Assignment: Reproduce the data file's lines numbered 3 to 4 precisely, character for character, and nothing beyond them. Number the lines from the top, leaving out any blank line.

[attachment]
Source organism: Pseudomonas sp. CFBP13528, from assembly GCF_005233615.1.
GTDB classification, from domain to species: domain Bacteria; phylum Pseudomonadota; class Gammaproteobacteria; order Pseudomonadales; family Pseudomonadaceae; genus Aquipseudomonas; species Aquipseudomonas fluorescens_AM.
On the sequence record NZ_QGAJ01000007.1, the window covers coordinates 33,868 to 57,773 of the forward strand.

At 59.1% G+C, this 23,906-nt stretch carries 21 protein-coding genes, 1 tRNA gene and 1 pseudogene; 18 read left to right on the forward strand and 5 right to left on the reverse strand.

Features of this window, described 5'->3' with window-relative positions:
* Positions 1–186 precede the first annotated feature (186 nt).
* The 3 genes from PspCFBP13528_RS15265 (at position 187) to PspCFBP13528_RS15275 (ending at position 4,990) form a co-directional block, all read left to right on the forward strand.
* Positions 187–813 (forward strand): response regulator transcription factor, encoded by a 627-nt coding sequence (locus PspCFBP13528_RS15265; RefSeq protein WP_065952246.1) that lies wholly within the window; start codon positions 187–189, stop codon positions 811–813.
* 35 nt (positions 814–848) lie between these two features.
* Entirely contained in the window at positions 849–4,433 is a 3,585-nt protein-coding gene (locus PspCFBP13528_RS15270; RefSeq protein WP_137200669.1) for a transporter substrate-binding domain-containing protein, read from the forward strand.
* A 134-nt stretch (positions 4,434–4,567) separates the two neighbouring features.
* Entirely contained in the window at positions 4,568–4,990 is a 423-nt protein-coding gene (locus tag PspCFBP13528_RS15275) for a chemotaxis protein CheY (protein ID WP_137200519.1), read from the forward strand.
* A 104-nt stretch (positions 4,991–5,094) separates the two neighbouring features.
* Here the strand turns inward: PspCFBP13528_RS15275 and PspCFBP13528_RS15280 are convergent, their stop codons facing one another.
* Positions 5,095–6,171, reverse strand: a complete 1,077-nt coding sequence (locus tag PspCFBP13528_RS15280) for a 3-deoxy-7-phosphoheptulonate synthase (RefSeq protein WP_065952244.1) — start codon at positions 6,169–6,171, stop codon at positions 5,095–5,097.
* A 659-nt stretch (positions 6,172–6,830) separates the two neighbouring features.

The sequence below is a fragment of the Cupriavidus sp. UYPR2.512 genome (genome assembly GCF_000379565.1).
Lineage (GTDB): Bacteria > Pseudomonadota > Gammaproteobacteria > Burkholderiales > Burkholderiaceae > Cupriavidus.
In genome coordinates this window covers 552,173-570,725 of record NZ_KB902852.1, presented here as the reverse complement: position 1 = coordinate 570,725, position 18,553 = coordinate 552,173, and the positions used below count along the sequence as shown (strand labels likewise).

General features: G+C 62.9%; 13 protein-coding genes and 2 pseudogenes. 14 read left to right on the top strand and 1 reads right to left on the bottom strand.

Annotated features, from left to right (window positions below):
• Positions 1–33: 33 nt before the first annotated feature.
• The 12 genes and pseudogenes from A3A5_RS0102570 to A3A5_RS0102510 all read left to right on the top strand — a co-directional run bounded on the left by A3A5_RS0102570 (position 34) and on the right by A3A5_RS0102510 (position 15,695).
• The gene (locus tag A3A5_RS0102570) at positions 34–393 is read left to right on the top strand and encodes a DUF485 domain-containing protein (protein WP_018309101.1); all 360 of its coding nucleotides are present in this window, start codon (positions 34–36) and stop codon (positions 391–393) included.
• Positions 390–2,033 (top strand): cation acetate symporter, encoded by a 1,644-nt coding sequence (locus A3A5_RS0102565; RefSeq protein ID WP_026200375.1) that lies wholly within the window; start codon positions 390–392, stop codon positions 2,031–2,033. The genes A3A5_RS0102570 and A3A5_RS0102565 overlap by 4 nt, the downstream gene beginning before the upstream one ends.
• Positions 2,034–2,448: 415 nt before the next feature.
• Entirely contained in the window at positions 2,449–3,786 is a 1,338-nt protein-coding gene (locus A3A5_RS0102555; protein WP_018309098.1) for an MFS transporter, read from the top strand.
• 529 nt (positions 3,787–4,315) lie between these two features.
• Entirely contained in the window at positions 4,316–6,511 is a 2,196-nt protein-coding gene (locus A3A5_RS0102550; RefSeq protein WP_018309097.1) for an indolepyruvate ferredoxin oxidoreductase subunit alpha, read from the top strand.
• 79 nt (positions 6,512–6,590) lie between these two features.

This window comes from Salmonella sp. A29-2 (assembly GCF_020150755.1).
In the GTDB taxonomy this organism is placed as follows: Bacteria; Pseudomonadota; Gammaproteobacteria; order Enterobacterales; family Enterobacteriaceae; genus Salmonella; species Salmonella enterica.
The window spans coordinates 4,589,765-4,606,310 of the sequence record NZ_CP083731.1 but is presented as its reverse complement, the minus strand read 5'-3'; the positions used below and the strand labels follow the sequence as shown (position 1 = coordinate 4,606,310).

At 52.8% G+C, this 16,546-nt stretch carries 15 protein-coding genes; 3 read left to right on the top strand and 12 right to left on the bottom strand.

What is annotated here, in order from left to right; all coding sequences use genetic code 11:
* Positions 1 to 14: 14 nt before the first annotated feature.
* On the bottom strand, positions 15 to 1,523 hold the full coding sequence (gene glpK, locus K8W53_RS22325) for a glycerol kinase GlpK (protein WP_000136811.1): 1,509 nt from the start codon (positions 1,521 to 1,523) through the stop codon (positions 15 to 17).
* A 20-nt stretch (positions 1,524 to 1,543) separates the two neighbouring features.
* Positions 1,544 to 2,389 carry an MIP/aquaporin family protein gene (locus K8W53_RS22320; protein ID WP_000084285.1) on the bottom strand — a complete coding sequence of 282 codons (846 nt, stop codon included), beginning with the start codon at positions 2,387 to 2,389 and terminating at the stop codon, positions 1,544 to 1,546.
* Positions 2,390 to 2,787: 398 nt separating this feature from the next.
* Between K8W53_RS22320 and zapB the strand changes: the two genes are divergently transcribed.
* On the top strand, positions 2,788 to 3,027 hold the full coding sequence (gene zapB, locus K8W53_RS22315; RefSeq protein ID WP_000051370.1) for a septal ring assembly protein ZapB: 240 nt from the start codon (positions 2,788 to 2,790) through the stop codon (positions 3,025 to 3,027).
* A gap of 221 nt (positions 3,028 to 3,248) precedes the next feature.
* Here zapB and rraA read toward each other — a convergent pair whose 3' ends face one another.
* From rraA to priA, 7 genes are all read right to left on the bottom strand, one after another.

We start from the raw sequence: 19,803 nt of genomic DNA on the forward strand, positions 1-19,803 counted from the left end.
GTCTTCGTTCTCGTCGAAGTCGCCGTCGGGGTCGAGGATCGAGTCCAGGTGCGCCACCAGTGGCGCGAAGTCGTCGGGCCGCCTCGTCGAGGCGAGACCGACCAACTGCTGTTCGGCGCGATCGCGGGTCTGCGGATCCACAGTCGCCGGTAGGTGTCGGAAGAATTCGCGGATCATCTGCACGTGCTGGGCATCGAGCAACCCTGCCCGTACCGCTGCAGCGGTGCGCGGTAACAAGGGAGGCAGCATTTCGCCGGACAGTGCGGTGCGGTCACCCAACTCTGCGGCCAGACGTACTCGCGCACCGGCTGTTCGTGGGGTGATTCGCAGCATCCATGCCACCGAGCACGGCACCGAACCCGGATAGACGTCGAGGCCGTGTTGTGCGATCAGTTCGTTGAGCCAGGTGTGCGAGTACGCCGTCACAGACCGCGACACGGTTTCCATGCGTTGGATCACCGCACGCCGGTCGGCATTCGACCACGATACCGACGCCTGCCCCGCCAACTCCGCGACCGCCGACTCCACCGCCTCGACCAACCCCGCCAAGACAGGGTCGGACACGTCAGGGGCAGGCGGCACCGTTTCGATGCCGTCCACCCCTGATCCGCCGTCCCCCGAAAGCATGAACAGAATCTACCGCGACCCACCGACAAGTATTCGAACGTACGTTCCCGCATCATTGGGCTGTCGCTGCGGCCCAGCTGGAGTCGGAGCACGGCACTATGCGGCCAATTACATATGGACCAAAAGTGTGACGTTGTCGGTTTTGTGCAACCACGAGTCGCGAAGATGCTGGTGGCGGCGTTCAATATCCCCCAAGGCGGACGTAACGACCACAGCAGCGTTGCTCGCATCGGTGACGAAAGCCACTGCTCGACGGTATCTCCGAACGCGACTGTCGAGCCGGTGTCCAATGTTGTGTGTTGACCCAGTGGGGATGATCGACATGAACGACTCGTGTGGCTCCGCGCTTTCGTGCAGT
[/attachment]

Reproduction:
On the sequence record NZ_QGAJ01000007.1, the window covers coordinates 33,868 to 57,773 of the forward strand.

At 59.1% G+C, this 23,906-nt stretch carries 21 protein-coding genes, 1 tRNA gene and 1 pseudogene; 18 read left to right on the forward strand and 5 right to left on the reverse strand.